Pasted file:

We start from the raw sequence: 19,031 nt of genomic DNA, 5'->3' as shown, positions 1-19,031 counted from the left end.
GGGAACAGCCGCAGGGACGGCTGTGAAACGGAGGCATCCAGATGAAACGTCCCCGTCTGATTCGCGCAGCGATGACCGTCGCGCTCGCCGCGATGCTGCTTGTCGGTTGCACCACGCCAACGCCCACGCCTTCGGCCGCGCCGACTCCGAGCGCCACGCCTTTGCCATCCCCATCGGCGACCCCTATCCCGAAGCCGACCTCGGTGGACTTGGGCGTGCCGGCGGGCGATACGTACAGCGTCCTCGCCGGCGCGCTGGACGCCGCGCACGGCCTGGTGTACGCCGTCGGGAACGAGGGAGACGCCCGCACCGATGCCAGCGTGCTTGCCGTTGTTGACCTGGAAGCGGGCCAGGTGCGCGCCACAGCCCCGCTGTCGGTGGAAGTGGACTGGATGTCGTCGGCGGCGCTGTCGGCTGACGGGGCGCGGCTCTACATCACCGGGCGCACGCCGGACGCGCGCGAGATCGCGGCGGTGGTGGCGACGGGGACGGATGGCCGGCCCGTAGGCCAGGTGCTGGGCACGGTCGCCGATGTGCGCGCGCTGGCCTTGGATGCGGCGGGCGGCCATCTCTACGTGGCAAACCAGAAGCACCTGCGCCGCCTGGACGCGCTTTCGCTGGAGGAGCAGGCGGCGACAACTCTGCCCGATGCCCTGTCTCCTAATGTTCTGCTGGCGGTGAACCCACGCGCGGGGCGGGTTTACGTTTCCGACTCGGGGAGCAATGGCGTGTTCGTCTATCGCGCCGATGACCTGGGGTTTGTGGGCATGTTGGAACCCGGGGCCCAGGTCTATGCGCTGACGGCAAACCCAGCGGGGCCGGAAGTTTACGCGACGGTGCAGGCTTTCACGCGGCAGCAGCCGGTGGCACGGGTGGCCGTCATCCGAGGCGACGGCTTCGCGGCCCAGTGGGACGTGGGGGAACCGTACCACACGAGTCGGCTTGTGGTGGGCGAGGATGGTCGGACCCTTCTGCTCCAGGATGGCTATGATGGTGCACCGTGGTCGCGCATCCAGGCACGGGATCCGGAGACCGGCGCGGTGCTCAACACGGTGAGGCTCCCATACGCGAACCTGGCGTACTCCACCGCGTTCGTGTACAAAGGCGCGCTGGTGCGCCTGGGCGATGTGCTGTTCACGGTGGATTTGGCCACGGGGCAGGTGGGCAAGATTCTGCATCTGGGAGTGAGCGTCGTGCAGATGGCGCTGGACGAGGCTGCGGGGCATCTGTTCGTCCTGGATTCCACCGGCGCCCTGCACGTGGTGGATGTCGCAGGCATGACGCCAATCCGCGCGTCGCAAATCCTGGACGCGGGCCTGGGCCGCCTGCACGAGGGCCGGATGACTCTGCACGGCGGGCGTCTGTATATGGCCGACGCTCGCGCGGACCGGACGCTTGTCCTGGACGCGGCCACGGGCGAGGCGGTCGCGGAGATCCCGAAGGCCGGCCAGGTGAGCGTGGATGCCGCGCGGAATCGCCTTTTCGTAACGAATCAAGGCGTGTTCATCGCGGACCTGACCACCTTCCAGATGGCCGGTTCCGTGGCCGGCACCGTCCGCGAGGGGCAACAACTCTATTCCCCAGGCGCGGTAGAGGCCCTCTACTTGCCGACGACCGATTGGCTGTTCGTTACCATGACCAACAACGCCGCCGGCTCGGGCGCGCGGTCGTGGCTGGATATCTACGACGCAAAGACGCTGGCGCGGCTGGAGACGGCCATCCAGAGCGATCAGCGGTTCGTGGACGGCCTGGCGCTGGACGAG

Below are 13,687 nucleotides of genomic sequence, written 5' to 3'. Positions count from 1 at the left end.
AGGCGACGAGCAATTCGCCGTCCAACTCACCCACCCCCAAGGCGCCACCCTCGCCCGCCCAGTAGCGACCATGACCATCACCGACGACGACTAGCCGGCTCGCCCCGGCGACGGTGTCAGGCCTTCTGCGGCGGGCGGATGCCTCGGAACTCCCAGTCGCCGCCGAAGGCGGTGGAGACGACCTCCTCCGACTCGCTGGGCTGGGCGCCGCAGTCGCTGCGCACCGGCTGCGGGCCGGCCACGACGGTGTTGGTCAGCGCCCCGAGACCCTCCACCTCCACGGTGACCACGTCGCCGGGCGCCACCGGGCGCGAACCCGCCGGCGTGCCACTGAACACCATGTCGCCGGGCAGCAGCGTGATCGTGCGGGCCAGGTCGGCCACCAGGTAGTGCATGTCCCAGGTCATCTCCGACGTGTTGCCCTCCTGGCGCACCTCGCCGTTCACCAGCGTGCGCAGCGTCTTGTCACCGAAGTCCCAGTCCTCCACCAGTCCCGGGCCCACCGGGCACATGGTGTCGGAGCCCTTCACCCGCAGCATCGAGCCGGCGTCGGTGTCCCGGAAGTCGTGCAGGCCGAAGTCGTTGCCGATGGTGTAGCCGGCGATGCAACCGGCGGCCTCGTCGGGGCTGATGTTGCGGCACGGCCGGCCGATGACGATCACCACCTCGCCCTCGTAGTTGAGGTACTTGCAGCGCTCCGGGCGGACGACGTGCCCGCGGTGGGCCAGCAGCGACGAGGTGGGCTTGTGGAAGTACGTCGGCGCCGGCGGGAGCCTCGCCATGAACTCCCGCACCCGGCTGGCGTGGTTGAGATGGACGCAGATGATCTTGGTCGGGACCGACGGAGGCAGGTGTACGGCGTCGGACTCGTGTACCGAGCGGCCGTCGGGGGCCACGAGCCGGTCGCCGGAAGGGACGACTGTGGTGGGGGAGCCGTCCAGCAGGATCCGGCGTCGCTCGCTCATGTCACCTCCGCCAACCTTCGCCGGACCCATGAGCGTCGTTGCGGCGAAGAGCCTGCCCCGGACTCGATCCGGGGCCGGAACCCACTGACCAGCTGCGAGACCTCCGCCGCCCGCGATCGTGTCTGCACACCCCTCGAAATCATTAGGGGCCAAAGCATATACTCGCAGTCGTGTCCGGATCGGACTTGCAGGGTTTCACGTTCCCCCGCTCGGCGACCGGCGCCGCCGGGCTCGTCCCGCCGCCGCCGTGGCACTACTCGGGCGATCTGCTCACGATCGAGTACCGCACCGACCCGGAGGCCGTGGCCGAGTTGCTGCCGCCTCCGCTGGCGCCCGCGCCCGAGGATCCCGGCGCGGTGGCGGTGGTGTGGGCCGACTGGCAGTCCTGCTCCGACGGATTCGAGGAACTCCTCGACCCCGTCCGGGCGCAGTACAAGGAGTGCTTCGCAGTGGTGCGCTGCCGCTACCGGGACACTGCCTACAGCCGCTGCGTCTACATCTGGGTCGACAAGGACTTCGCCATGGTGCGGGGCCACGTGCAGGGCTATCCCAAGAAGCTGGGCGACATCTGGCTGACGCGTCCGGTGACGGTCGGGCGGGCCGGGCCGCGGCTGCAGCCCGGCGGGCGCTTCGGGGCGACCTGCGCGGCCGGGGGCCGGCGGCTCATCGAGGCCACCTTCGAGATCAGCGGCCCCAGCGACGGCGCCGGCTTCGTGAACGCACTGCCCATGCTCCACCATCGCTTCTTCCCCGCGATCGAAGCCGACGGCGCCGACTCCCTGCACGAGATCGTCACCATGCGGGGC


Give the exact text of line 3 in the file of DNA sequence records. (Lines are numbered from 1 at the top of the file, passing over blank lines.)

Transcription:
Below are 13,687 nucleotides of genomic sequence, written 5' to 3'. Positions count from 1 at the left end.